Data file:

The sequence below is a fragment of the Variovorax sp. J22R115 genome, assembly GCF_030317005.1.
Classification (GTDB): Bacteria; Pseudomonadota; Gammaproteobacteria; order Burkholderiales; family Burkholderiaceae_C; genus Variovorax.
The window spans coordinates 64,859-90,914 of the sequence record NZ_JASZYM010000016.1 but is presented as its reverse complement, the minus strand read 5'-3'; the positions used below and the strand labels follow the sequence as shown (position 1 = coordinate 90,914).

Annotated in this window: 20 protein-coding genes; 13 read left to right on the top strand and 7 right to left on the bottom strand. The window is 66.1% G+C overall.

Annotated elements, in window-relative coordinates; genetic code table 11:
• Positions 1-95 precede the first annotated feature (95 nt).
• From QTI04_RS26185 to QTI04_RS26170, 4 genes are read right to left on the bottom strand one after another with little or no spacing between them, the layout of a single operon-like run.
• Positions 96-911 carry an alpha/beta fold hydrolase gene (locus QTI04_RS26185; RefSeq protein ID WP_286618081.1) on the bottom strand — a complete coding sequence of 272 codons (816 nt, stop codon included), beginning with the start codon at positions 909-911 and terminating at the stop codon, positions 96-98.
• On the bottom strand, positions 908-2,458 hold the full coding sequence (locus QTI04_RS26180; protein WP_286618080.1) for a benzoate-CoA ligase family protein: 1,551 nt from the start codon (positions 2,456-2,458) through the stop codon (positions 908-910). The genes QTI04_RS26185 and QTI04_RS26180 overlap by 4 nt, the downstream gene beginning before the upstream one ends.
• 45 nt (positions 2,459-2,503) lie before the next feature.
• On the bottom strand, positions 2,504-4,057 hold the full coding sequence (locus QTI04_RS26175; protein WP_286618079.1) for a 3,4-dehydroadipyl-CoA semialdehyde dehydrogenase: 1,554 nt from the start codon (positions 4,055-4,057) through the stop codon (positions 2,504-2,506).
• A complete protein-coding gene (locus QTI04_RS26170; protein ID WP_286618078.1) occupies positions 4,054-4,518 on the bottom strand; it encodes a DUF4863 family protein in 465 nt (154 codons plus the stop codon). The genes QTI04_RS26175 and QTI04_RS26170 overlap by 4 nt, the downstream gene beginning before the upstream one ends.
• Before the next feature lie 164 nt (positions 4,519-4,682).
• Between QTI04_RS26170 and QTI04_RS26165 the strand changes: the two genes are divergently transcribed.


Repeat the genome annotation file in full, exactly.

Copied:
The sequence below is a fragment of the Variovorax sp. J22R115 genome, assembly GCF_030317005.1.
Classification (GTDB): Bacteria; Pseudomonadota; Gammaproteobacteria; order Burkholderiales; family Burkholderiaceae_C; genus Variovorax.
The window spans coordinates 64,859-90,914 of the sequence record NZ_JASZYM010000016.1 but is presented as its reverse complement, the minus strand read 5'-3'; the positions used below and the strand labels follow the sequence as shown (position 1 = coordinate 90,914).

Annotated in this window: 20 protein-coding genes; 13 read left to right on the top strand and 7 right to left on the bottom strand. The window is 66.1% G+C overall.

Annotated elements, in window-relative coordinates; genetic code table 11:
• Positions 1-95 precede the first annotated feature (95 nt).
• From QTI04_RS26185 to QTI04_RS26170, 4 genes are read right to left on the bottom strand one after another with little or no spacing between them, the layout of a single operon-like run.
• Positions 96-911 carry an alpha/beta fold hydrolase gene (locus QTI04_RS26185; RefSeq protein ID WP_286618081.1) on the bottom strand — a complete coding sequence of 272 codons (816 nt, stop codon included), beginning with the start codon at positions 909-911 and terminating at the stop codon, positions 96-98.
• On the bottom strand, positions 908-2,458 hold the full coding sequence (locus QTI04_RS26180; protein WP_286618080.1) for a benzoate-CoA ligase family protein: 1,551 nt from the start codon (positions 2,456-2,458) through the stop codon (positions 908-910). The genes QTI04_RS26185 and QTI04_RS26180 overlap by 4 nt, the downstream gene beginning before the upstream one ends.
• 45 nt (positions 2,459-2,503) lie before the next feature.
• On the bottom strand, positions 2,504-4,057 hold the full coding sequence (locus QTI04_RS26175; protein WP_286618079.1) for a 3,4-dehydroadipyl-CoA semialdehyde dehydrogenase: 1,554 nt from the start codon (positions 4,055-4,057) through the stop codon (positions 2,504-2,506).
• A complete protein-coding gene (locus QTI04_RS26170; protein ID WP_286618078.1) occupies positions 4,054-4,518 on the bottom strand; it encodes a DUF4863 family protein in 465 nt (154 codons plus the stop codon). The genes QTI04_RS26175 and QTI04_RS26170 overlap by 4 nt, the downstream gene beginning before the upstream one ends.
• Before the next feature lie 164 nt (positions 4,519-4,682).
• Between QTI04_RS26170 and QTI04_RS26165 the strand changes: the two genes are divergently transcribed.